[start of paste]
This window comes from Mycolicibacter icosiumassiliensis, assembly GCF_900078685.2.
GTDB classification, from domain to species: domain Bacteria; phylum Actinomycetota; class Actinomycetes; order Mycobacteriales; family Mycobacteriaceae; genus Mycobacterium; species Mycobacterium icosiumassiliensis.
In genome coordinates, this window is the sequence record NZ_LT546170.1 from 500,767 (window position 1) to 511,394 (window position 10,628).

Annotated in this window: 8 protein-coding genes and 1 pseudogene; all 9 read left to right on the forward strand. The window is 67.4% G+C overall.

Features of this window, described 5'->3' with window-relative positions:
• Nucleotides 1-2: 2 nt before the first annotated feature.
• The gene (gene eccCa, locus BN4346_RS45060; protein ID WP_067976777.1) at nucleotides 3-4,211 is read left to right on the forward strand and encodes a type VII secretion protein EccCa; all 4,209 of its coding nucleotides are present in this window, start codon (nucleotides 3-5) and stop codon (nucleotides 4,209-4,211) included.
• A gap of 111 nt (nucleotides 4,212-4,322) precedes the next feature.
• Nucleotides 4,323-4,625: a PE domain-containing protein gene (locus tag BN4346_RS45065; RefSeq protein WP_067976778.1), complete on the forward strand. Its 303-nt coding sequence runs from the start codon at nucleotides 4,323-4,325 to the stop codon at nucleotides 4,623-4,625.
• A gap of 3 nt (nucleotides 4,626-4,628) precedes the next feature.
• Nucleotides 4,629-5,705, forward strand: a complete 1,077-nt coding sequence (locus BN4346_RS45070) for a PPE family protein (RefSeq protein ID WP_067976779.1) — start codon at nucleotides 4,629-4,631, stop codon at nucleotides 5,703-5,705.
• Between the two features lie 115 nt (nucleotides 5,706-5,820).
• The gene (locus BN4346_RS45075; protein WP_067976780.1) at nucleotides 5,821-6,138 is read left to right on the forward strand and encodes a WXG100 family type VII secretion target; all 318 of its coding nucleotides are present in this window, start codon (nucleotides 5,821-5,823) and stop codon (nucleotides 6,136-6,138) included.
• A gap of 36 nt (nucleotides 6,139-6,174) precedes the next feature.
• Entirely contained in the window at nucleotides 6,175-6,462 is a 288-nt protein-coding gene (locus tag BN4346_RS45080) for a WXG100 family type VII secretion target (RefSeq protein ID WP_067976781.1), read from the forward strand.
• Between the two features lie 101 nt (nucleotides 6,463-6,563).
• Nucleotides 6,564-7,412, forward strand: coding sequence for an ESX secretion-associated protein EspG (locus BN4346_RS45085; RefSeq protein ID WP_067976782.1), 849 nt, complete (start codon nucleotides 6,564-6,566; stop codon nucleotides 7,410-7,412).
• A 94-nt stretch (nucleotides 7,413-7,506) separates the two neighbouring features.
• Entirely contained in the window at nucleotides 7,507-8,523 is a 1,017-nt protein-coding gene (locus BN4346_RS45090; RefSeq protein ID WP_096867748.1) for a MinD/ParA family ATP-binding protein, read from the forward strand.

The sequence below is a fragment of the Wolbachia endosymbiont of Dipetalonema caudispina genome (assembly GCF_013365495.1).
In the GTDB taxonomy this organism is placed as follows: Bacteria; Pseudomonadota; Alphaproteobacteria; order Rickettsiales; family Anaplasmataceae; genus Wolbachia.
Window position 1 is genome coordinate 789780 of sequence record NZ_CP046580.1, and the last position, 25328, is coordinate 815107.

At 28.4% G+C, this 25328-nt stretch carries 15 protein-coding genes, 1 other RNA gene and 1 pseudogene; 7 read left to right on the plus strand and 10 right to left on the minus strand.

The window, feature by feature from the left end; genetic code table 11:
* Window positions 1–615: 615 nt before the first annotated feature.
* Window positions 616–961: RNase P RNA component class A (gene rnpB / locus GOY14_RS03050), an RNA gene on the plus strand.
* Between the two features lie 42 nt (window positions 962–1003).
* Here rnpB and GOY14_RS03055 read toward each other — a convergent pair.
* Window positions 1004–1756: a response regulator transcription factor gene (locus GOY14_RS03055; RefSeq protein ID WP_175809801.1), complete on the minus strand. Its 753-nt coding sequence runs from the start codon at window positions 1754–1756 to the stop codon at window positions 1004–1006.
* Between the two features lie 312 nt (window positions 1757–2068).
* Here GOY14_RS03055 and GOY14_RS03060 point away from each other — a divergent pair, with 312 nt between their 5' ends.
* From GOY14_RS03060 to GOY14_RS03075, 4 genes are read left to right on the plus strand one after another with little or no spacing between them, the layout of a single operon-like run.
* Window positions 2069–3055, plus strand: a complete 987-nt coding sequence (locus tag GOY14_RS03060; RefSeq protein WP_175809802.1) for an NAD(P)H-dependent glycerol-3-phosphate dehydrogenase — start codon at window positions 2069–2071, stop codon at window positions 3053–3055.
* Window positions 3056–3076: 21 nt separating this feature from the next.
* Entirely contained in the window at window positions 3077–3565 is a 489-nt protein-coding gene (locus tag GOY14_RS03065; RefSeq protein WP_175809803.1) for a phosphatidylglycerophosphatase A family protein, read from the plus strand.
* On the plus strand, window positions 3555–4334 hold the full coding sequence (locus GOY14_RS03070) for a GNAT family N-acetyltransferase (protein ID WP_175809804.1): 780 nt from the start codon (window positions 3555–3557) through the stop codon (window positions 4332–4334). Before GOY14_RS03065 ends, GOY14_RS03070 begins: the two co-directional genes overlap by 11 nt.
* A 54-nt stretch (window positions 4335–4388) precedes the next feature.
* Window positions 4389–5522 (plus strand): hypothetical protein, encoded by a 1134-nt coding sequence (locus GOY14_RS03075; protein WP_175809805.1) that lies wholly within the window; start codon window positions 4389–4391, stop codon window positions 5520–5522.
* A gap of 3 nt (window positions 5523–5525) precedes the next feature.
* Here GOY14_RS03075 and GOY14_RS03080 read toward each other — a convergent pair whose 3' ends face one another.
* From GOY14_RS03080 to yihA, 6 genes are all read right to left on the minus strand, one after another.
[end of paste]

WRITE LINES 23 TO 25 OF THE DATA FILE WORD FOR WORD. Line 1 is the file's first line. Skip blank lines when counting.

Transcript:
At 28.4% G+C, this 25328-nt stretch carries 15 protein-coding genes, 1 other RNA gene and 1 pseudogene; 7 read left to right on the plus strand and 10 right to left on the minus strand.

The window, feature by feature from the left end; genetic code table 11:
* Window positions 1–615: 615 nt before the first annotated feature.